Ya know – for an industry that’s supposed to be about sex and drugs there sure is a lot of filling out forms. I mean yeah – there IS sex and drugs, that’s why I’m looking at property in Vegas, but god damn if there are not a lot of forms that need to be filled out. These forms appear just about anywhere – be it on booking requests, awards submissions or even just plain and simple social media setup. A lot of these forms are necessary and they have an important role in the industry. They help to make sure that everything is properly organized and set up in a way that remains sustainable and minimizes headaches for those on the receiving end who are generally the folks with some measure of power. The real issue is just going through and spending the requisite hours to get all of this set up.

The worst part – and maybe this is just because I’m bad at technology – is that a lot of these sites are using different or unique setups, meaning that dropdown menus can’t come to your rescue as they so often do with forms elsewhere. Beyond that – these forms often require very specific information and force you to doctor your bio such that it will fit into whatever the restrictions and guidelines du jour happen to be. What I’m trying to say, in so many words, is that filling out forms in relation to your band is a pain in the ass. Of course, as we mentioned, it’s also a necessary evil – so I guess you’re wondering now, “What larger point is Matt trying to make? Or is he just drunk and a little bit more bitter than usual?”

The larger point I’m trying to make is that paying your dues manifest itself in a lot of different ways. Yeah there’s the time on the road with your band replete with both groupies and breakdowns in Nebraska in the freezing cold. I know that sounds romantic – but it really isn’t. In fact it’s possibly the most miserable thing that can happen to you. But beyond that there are also the times when you have to sit behind your laptop and not go out with your friends because you are building a better tomorrow for your band. That is not to say that you should live in monk-like solitude when you’re not on the road, but by god it would really help your cause. That’s one of the weird dirty secrets of the industry though – you don’t need to be that high functioning for most of it, because the vast majority is grunt work that none of us have the money to pay someone else to do.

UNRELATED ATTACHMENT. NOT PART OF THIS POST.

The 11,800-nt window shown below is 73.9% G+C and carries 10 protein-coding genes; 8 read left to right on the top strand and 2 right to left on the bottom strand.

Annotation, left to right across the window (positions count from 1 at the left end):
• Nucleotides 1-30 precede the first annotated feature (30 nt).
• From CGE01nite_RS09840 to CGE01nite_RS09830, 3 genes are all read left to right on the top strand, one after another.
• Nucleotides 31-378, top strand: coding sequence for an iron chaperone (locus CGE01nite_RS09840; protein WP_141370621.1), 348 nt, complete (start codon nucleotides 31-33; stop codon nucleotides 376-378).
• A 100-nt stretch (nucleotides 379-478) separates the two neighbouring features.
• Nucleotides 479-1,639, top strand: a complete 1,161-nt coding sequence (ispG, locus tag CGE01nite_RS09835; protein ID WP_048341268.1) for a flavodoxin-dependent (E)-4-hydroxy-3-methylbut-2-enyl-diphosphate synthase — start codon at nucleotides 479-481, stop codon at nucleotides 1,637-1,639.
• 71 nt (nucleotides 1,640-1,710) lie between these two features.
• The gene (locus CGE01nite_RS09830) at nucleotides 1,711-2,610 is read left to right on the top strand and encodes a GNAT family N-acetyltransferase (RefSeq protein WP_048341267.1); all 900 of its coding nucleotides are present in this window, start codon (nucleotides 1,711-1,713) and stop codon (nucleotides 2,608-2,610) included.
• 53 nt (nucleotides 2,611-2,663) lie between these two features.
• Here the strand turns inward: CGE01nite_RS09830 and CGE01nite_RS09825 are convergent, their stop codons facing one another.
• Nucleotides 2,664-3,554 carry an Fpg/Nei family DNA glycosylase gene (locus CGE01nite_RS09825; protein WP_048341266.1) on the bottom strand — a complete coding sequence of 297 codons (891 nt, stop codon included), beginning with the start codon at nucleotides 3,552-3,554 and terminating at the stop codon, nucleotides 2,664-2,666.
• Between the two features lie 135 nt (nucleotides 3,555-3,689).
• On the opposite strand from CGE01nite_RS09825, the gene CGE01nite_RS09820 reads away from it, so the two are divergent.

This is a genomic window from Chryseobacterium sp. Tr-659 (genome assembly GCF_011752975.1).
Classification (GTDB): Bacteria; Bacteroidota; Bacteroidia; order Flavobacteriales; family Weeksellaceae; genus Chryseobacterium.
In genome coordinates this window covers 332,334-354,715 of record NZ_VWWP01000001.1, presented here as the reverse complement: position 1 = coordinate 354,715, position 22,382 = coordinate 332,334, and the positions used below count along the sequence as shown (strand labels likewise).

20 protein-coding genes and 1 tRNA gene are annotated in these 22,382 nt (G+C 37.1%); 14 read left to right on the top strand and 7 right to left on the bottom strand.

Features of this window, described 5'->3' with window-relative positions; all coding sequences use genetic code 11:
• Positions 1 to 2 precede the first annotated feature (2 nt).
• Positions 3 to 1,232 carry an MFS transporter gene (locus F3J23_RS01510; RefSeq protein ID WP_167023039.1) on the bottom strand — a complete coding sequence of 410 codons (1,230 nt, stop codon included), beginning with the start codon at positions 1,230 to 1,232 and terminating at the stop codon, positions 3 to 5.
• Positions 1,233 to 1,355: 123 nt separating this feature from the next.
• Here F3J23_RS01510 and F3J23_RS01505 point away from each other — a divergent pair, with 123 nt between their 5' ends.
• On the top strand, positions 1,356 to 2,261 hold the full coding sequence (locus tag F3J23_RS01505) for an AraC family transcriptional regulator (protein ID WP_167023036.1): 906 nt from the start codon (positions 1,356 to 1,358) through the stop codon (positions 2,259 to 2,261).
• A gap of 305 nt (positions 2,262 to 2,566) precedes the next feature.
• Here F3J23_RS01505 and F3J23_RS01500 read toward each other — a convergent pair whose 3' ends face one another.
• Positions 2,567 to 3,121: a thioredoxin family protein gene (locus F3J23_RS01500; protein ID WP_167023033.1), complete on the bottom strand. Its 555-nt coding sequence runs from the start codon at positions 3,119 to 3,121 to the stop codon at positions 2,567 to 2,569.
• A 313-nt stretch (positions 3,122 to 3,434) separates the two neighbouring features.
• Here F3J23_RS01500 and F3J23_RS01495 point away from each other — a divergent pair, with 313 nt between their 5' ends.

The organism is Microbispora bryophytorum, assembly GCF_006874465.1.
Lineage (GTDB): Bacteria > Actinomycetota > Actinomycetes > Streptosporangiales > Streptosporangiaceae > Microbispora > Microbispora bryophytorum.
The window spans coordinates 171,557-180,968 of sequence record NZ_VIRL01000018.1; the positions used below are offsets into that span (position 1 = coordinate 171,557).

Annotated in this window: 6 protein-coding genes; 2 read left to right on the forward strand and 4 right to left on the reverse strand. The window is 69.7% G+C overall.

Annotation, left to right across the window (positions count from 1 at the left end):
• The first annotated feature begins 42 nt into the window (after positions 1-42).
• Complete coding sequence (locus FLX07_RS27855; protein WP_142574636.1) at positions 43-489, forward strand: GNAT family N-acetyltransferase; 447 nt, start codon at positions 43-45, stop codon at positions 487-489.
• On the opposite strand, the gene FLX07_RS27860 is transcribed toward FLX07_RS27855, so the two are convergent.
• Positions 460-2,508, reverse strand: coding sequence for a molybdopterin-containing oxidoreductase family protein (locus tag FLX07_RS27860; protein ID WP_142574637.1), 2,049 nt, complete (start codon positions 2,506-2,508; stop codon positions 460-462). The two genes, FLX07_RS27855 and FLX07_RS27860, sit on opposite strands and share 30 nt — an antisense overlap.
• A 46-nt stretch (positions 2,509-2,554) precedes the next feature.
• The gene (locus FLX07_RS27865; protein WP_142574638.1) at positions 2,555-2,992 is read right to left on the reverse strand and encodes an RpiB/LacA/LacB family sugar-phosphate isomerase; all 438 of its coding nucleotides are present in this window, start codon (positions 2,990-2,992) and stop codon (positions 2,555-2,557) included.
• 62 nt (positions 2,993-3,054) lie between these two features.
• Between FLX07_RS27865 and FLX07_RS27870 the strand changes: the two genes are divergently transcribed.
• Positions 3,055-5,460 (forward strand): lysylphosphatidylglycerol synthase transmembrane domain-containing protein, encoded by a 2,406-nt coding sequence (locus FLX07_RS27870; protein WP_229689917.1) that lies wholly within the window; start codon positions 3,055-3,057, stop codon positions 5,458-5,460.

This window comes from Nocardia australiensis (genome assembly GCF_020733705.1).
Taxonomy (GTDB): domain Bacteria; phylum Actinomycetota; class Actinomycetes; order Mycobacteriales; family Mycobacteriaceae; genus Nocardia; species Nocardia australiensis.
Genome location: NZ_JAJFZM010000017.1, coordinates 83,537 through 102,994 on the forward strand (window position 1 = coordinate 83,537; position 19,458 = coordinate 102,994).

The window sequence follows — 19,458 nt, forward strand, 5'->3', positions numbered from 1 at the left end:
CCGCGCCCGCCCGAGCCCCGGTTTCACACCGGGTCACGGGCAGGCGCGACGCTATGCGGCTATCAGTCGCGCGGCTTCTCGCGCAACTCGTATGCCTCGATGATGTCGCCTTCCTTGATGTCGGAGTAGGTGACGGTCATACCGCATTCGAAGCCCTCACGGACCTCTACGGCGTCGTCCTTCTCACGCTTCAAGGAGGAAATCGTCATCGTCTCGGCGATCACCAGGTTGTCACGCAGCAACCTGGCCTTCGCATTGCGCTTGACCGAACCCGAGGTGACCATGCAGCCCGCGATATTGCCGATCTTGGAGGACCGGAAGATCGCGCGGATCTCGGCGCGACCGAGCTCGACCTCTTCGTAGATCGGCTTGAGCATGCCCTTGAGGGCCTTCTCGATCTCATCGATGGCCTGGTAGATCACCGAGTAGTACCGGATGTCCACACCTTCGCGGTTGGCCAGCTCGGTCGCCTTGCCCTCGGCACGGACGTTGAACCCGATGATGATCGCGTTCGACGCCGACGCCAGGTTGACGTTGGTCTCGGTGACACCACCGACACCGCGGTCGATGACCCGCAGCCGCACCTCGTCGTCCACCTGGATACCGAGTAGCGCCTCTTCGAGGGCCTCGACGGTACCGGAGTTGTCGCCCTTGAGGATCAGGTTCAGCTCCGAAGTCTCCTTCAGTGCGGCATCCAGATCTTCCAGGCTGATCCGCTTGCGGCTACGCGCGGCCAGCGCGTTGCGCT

Of course – you can pay someone to do a lot of this stuff for you, just remember that you’re still probably going to have to spend at least some time on the phone sorting your stuff out and you’re going to be essentially throwing your money away if you have the time to tackle that on your own. I’m not necessarily saying that it’s wrong to pay someone to sit on their couch for a day or two to fill out your forms (Hell, I do that all the time) Just be aware that that is exactly what they are doing. Obviously they should be held accountable and working to build your brand and guiding you to make sure the right forms are being filled out in the best ways possible, but still, I think that the point stands. As with anything in artist services, you technically CAN do it on your own, it’s just highly unlikely that you’re actually going to be able to get anywhere with it efficiently.

That’s the weird state that we live in these days – you can get people to pay most of your dues for you as long as you have the money to do it. (Then again, maybe that has always been the case and it used to be hidden better) I’m not saying that you should, after all, I’m a punk, and half the punk ethos is driving around in shitty vans, doing it yourself and generally being bitter. That being said – there is a lot of validity to having an assistant on hand to fill out your forms and act as your VP of accounts payable. Going into this whole thing, realize that whole days are going to go down the drain to awards submissions that may or may not pan out. But if they do – well – then you probably are going to be seeing yourself moving somewhere great.

So, I don’t know. Maybe I’m just a tired old man trying to protect you kids from a lifetime of bitterness. That’s certainly valid right? The point I’m trying to make is that a lot of your time in the music industry is going to be outside the music. Not only that though, it’s going to be a lot more than the sexy stuff like networking and interviews, it’s going to be a lot of repetitive crap that is going to make you want to die and wonder why you got involved with this in the first place. As far as I can tell though – this is how it is in every industry, so why not just take a risk and do it in the only one where hookers and blow are a fundamental part of the corporate structure?